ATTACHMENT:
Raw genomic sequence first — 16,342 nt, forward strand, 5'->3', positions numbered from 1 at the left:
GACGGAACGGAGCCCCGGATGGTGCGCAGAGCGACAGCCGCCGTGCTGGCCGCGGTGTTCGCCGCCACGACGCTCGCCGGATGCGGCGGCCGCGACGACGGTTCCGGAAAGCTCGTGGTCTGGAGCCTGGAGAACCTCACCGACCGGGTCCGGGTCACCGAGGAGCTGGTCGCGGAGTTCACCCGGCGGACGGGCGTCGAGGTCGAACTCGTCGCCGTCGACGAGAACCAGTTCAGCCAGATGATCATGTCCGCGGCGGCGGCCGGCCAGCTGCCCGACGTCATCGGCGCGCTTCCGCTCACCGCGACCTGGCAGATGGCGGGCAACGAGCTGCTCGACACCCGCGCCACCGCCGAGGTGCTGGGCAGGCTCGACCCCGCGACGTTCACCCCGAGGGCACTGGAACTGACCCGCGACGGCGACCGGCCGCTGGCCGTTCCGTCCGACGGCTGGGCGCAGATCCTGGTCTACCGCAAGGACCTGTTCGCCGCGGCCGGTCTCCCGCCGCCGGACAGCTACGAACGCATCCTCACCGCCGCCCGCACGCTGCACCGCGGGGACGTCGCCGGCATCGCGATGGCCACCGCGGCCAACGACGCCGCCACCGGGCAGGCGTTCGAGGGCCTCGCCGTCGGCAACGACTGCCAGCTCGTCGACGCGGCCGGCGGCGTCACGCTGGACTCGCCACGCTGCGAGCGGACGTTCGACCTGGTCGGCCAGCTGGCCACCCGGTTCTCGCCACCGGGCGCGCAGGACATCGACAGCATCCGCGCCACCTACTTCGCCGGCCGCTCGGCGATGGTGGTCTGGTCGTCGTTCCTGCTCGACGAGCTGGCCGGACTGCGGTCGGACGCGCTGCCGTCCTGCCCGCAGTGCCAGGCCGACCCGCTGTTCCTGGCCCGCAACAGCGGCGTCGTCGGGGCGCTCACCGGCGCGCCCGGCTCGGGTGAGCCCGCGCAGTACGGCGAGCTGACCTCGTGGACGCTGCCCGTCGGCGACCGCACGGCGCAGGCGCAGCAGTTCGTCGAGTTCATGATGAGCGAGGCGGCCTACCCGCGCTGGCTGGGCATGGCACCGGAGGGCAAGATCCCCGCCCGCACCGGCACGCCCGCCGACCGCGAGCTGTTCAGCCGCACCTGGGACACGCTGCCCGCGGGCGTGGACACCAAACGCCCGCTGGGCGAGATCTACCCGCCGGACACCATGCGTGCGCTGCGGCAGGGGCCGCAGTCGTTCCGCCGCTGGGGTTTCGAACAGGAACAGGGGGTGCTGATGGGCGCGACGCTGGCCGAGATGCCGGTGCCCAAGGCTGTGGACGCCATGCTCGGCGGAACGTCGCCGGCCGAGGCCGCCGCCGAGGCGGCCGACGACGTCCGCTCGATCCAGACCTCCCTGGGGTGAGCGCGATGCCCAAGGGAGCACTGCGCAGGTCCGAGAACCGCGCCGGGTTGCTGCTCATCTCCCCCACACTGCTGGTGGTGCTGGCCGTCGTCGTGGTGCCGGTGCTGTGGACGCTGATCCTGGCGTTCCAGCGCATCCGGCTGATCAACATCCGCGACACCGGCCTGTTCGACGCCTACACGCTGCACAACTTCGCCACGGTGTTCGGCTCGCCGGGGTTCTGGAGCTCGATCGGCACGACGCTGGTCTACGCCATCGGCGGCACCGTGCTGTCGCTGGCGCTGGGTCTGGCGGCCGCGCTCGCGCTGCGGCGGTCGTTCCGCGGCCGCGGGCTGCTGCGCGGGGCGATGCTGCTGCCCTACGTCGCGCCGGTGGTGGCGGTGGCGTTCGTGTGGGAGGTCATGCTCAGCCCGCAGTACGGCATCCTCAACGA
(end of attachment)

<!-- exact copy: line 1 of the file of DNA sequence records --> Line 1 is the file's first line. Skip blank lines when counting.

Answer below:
Raw genomic sequence first — 16,342 nt, forward strand, 5'->3', positions numbered from 1 at the left: